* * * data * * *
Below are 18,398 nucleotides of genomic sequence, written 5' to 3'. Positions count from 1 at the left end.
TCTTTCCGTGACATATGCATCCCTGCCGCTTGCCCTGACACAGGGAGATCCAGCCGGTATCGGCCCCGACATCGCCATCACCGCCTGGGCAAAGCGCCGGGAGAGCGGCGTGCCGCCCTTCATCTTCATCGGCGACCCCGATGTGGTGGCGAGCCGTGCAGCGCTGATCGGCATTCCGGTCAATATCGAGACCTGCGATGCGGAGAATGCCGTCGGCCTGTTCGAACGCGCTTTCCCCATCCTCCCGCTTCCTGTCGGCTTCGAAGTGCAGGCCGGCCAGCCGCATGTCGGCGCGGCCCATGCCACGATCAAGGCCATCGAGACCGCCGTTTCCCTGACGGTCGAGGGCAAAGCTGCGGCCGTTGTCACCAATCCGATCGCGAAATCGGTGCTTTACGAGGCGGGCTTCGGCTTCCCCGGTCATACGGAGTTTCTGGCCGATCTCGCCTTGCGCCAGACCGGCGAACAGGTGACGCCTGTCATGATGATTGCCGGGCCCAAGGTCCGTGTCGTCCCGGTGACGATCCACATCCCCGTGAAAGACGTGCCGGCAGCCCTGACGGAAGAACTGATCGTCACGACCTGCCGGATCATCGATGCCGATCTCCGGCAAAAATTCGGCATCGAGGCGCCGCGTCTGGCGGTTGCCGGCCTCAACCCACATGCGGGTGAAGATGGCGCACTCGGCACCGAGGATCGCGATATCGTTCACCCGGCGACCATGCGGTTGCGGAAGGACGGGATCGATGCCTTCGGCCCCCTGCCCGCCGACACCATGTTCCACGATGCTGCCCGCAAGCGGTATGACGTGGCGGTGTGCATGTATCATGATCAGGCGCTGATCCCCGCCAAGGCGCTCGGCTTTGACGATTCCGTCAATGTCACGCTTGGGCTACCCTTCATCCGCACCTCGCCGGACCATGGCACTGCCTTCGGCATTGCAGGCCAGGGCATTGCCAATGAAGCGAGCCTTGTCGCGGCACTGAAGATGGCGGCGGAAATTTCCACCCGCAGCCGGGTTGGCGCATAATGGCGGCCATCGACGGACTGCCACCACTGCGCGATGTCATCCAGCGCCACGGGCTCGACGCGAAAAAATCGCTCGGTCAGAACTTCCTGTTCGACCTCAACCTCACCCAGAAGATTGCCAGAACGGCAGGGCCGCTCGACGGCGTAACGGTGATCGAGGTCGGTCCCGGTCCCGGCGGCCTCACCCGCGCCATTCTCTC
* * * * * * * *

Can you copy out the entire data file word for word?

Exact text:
Below are 18,398 nucleotides of genomic sequence, written 5' to 3'. Positions count from 1 at the left end.
TCTTTCCGTGACATATGCATCCCTGCCGCTTGCCCTGACACAGGGAGATCCAGCCGGTATCGGCCCCGACATCGCCATCACCGCCTGGGCAAAGCGCCGGGAGAGCGGCGTGCCGCCCTTCATCTTCATCGGCGACCCCGATGTGGTGGCGAGCCGTGCAGCGCTGATCGGCATTCCGGTCAATATCGAGACCTGCGATGCGGAGAATGCCGTCGGCCTGTTCGAACGCGCTTTCCCCATCCTCCCGCTTCCTGTCGGCTTCGAAGTGCAGGCCGGCCAGCCGCATGTCGGCGCGGCCCATGCCACGATCAAGGCCATCGAGACCGCCGTTTCCCTGACGGTCGAGGGCAAAGCTGCGGCCGTTGTCACCAATCCGATCGCGAAATCGGTGCTTTACGAGGCGGGCTTCGGCTTCCCCGGTCATACGGAGTTTCTGGCCGATCTCGCCTTGCGCCAGACCGGCGAACAGGTGACGCCTGTCATGATGATTGCCGGGCCCAAGGTCCGTGTCGTCCCGGTGACGATCCACATCCCCGTGAAAGACGTGCCGGCAGCCCTGACGGAAGAACTGATCGTCACGACCTGCCGGATCATCGATGCCGATCTCCGGCAAAAATTCGGCATCGAGGCGCCGCGTCTGGCGGTTGCCGGCCTCAACCCACATGCGGGTGAAGATGGCGCACTCGGCACCGAGGATCGCGATATCGTTCACCCGGCGACCATGCGGTTGCGGAAGGACGGGATCGATGCCTTCGGCCCCCTGCCCGCCGACACCATGTTCCACGATGCTGCCCGCAAGCGGTATGACGTGGCGGTGTGCATGTATCATGATCAGGCGCTGATCCCCGCCAAGGCGCTCGGCTTTGACGATTCCGTCAATGTCACGCTTGGGCTACCCTTCATCCGCACCTCGCCGGACCATGGCACTGCCTTCGGCATTGCAGGCCAGGGCATTGCCAATGAAGCGAGCCTTGTCGCGGCACTGAAGATGGCGGCGGAAATTTCCACCCGCAGCCGGGTTGGCGCATAATGGCGGCCATCGACGGACTGCCACCACTGCGCGATGTCATCCAGCGCCACGGGCTCGACGCGAAAAAATCGCTCGGTCAGAACTTCCTGTTCGACCTCAACCTCACCCAGAAGATTGCCAGAACGGCAGGGCCGCTCGACGGCGTAACGGTGATCGAGGTCGGTCCCGGTCCCGGCGGCCTCACCCGCGCCATTCTCTC